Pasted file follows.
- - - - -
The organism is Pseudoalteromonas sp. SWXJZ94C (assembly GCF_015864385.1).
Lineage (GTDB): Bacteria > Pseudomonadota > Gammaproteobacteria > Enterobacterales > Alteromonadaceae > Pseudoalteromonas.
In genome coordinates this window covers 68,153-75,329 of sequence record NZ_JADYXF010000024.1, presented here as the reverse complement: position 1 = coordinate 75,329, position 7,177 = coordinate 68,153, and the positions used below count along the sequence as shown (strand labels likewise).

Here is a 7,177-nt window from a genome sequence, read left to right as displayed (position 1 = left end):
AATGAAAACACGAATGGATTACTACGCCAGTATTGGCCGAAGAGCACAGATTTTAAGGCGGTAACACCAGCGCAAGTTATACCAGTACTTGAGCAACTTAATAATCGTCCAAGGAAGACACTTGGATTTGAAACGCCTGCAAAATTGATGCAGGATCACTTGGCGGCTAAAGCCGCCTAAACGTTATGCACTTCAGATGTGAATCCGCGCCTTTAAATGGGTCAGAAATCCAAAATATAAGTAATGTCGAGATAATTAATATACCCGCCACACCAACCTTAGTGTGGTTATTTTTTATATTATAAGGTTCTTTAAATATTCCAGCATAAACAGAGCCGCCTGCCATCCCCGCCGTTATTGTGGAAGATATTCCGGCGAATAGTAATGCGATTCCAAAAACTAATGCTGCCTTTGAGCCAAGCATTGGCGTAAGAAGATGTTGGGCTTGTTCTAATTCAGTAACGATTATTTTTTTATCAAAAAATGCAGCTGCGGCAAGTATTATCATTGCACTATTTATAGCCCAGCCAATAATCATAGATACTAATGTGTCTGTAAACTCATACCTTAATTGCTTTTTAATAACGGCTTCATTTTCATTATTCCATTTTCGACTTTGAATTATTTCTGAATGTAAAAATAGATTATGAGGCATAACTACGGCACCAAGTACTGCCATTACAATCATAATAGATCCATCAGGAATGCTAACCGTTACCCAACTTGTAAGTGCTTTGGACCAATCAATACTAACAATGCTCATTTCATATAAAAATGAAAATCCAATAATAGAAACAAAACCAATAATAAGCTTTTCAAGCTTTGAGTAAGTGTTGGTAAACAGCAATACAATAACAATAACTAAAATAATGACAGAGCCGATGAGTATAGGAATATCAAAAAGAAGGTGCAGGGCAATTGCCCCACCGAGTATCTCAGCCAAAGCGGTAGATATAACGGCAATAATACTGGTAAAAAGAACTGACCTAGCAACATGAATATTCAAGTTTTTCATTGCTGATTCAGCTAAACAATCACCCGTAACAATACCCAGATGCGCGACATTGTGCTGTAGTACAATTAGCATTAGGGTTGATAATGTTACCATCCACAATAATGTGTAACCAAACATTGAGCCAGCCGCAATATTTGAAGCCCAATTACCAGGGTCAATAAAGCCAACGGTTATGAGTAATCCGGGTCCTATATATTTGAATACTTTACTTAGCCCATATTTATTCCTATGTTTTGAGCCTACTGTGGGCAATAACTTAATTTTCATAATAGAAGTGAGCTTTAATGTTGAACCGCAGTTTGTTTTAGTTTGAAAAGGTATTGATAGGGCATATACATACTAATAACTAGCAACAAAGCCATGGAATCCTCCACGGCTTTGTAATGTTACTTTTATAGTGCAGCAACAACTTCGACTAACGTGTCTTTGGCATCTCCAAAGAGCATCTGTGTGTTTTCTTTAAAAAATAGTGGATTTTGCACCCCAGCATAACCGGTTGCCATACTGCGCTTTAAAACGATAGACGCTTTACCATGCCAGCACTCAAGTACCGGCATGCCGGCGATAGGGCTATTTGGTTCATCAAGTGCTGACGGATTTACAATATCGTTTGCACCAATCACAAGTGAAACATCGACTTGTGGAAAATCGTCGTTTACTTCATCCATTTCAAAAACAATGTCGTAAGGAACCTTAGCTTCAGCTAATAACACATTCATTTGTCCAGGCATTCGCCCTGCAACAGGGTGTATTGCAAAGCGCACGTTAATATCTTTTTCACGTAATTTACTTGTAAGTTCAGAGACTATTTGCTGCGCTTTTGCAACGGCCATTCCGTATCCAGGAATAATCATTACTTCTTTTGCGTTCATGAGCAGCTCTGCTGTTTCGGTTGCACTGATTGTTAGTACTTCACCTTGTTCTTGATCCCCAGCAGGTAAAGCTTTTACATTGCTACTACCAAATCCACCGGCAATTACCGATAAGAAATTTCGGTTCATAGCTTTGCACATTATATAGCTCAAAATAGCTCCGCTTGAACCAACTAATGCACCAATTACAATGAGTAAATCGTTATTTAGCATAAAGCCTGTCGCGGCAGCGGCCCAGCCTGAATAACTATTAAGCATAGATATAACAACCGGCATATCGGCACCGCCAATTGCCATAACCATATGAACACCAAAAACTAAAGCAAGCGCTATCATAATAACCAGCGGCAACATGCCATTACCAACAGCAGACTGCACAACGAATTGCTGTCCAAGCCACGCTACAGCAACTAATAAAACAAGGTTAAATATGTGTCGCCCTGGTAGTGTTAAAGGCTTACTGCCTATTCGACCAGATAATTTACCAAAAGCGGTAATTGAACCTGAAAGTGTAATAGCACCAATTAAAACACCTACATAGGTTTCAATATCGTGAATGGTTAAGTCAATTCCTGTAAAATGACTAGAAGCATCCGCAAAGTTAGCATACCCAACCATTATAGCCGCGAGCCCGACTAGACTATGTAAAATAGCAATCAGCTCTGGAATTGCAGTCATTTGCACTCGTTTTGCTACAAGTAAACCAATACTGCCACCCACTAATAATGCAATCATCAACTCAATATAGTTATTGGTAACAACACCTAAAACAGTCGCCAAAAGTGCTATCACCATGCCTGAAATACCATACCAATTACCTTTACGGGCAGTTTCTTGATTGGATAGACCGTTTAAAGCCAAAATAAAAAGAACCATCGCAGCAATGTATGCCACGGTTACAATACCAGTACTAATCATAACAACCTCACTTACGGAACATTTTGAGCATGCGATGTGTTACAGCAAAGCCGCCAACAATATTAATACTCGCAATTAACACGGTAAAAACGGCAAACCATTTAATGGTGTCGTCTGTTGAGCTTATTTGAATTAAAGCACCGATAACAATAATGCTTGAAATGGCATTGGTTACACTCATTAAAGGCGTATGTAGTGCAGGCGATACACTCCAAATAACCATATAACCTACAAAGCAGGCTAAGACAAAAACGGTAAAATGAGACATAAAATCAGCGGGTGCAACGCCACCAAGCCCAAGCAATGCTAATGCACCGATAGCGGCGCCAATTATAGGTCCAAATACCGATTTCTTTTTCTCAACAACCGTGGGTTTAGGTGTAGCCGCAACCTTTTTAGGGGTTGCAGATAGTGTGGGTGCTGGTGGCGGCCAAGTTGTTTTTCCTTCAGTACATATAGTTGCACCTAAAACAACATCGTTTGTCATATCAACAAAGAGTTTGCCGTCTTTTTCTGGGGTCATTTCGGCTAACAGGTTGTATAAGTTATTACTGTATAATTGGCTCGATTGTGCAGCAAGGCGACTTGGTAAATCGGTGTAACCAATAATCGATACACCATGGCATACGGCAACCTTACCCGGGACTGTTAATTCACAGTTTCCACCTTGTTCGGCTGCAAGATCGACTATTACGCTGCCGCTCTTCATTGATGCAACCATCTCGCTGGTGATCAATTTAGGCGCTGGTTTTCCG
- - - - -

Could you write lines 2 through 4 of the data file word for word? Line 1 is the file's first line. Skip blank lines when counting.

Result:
Lineage (GTDB): Bacteria > Pseudomonadota > Gammaproteobacteria > Enterobacterales > Alteromonadaceae > Pseudoalteromonas.
In genome coordinates this window covers 68,153-75,329 of sequence record NZ_JADYXF010000024.1, presented here as the reverse complement: position 1 = coordinate 75,329, position 7,177 = coordinate 68,153, and the positions used below count along the sequence as shown (strand labels likewise).

Here is a 7,177-nt window from a genome sequence, read left to right as displayed (position 1 = left end):